Having your work published in a dedicated monograph can feel like the ultimate way to advance (and affirm) your career. Whether it documents your firm’s recent projects, or includes your take on a particular design subject, a book can generate exposure to your practice as well as clients—and create some enviable coffee-table eye candy. But where to start? Two experienced editors and five established designers (all with recent and upcoming books) share their advice, from when to pitch and how to get organized.
Wait for the right time.
“Everyone wants to write a book because it serves as a great calling card,” says Carleton Varney, president and owner of Dorothy Draper & Company, “But it has to be the right time in your career.” Though the veteran decorator has authored many books over the years, his latest—Rooms to Remember: A Designer's Tour of Mackinac Island's Grand Hotel (Shannongrove Press)—was 40 years in the making and chronicles the firm’s involvement with the famous Michigan resort.
Designers also need to have a backlog of high-level work that they can draw from, several authors advise. “Wait until you have enough projects worthy of a book that will show what you do best. Don’t push it,” says architectural and interior designer Tom Scheerer, who released his second book, Tom Scheerer: More Decorating (Vendome Press), in September.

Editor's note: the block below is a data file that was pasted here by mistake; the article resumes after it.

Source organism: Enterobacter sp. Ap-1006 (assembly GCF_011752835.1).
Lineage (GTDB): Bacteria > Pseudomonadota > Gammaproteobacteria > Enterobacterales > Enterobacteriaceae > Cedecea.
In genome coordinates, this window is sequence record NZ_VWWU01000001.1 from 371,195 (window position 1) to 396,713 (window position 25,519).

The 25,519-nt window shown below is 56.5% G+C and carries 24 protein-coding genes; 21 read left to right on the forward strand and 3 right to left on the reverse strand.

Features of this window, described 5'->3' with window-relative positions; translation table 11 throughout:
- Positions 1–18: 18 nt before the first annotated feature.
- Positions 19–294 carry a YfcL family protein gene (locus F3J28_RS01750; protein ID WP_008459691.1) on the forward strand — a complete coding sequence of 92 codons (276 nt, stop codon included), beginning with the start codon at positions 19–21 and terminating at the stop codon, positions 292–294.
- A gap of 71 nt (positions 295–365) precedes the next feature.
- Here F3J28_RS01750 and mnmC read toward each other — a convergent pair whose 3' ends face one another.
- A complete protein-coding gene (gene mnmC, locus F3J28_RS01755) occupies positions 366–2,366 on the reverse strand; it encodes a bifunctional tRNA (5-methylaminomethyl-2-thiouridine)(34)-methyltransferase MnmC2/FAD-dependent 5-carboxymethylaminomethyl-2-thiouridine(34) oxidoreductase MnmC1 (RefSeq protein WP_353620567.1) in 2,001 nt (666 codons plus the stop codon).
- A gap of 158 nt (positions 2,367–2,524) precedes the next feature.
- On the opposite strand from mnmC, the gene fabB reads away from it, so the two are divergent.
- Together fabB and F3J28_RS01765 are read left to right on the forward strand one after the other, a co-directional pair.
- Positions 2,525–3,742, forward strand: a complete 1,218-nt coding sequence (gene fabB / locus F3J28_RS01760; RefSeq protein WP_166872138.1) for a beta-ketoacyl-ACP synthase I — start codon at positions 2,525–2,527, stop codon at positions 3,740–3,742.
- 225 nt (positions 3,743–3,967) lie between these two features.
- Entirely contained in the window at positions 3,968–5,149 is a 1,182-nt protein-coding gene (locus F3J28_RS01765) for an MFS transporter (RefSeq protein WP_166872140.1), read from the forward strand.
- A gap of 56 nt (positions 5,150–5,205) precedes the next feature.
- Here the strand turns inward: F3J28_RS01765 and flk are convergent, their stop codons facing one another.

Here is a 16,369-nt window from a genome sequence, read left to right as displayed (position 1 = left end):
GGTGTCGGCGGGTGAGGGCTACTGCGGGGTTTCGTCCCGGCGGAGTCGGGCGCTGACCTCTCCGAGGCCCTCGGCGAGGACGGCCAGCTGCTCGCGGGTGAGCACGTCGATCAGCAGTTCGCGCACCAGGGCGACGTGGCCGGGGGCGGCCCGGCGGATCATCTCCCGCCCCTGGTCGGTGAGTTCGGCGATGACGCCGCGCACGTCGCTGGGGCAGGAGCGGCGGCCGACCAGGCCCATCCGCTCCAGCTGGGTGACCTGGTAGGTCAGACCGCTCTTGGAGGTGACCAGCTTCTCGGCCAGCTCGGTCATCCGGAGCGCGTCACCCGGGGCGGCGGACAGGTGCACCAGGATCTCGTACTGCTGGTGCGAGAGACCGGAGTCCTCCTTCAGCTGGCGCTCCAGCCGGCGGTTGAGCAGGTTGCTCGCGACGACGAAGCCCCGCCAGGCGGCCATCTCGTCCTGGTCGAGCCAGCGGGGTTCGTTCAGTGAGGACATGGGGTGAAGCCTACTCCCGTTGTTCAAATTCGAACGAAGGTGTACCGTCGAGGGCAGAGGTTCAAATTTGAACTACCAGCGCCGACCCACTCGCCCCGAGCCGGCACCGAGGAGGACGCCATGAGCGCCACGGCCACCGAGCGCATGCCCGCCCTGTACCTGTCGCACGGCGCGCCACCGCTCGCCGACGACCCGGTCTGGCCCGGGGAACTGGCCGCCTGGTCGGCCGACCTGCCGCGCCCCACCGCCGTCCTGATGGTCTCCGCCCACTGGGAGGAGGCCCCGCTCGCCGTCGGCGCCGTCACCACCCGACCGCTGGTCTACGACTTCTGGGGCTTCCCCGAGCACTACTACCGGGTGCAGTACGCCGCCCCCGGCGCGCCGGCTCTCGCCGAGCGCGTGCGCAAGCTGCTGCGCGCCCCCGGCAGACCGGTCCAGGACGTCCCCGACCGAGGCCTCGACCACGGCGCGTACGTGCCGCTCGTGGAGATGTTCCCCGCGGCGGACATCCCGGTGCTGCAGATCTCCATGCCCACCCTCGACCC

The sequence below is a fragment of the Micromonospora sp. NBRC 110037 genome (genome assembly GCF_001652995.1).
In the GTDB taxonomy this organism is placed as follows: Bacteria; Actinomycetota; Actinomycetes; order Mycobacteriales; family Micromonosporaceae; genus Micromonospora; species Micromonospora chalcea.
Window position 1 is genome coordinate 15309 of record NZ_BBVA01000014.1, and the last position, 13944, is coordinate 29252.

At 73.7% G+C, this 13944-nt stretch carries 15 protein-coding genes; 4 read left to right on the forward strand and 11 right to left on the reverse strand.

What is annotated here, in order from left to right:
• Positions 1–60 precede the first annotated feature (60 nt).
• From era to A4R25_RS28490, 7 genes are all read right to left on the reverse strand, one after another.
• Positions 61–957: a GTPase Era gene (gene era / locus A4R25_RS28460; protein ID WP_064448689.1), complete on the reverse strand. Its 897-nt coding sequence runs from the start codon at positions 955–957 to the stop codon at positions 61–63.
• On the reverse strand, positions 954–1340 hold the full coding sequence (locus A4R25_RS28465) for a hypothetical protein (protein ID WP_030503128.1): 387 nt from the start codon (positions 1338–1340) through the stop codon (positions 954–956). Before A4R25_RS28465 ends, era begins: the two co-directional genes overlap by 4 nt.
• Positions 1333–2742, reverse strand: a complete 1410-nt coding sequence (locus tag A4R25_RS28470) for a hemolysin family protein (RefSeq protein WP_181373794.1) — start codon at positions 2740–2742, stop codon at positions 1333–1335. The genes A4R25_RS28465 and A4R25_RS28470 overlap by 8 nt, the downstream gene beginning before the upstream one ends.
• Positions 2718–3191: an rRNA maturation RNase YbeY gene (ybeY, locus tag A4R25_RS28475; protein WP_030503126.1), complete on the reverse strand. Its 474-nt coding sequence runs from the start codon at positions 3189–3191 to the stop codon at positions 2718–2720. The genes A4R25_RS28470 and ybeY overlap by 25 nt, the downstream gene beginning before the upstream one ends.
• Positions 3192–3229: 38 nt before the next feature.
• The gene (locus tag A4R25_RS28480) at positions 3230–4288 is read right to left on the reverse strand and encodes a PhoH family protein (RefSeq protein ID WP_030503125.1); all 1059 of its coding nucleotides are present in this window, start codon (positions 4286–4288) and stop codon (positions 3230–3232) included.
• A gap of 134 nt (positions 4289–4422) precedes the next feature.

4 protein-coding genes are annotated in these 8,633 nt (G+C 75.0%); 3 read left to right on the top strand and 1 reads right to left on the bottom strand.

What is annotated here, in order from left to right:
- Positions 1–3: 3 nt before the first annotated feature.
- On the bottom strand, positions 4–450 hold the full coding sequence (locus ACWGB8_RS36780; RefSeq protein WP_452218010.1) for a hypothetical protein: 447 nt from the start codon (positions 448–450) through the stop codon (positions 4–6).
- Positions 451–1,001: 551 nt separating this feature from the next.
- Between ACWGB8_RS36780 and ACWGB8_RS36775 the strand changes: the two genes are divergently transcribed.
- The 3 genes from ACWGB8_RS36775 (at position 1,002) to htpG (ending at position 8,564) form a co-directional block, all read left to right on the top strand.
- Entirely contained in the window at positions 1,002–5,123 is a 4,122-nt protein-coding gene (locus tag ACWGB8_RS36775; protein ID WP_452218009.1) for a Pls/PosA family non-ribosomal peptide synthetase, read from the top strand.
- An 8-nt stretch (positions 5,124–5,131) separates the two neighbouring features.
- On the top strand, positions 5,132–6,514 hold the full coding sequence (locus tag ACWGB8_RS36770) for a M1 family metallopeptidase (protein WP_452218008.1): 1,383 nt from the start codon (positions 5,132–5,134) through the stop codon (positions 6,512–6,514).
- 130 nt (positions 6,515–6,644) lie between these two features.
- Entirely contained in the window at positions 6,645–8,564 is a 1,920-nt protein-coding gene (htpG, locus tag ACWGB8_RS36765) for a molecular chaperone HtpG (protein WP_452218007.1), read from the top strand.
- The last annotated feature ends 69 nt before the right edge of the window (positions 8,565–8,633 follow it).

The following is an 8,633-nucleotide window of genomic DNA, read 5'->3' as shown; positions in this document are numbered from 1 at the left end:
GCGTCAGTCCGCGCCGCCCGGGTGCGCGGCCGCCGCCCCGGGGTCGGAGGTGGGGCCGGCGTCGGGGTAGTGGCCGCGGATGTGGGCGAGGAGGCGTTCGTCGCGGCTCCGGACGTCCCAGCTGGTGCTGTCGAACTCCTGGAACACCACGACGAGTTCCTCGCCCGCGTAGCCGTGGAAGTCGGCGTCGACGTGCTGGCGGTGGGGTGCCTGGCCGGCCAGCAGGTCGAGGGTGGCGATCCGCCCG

But even if you think you’re ready, a publisher might not always think the same. “We are looking for designers who are established in their field, with a good amount of work to show,” says Kathleen Jayes, senior editor at Rizzoli, one of the most esteemed publishers of design books. “We look for designers who are recognized as noteworthy by the industry.”
Designers should have strong portfolios, of course, but also be well published in design magazines; awards and experience on the lecture circuit are helpful, too, notes Jayes. If you're still working toward these goals, consider hiring a public relations firm.
Get the concept and pitch right.
“The topic really has to feel right, and it has to feel like you,” says Doug Hoerr, cofounder of Hoerr Schaudt Landscape Architects, who recently published Movement and Meaning: The Landscapes of Hoerr Schaudt (The Monacelli Press). Conversely, of course, the book has to have broader appeal.“We are always thinking about why a reader would want to buy the book,” says Jayes. “What need does it fill for them?”
How you get that story in front of editors and publishers also matters. Having a literary agent can help with access, contracts, and pitch development, but it isn't always necessary. When developing books at Rizzoli, Jayes looks for “a short pitch letter that grabs my attention.” Preferably, she says, a one-page description of the book concept, a biography, press clippings, and images from multiple projects. (Check out Rizzoli's submission guidelines for more details.)
Understand your timeline.
“It is never the perfect time to write a book,” says Hoerr. “You're always going to be busy.” The solution is to organize tasks and teams like you would any other work project, he says. Timelines for completing a book vary, but most illustrated books will take at least one year to complete.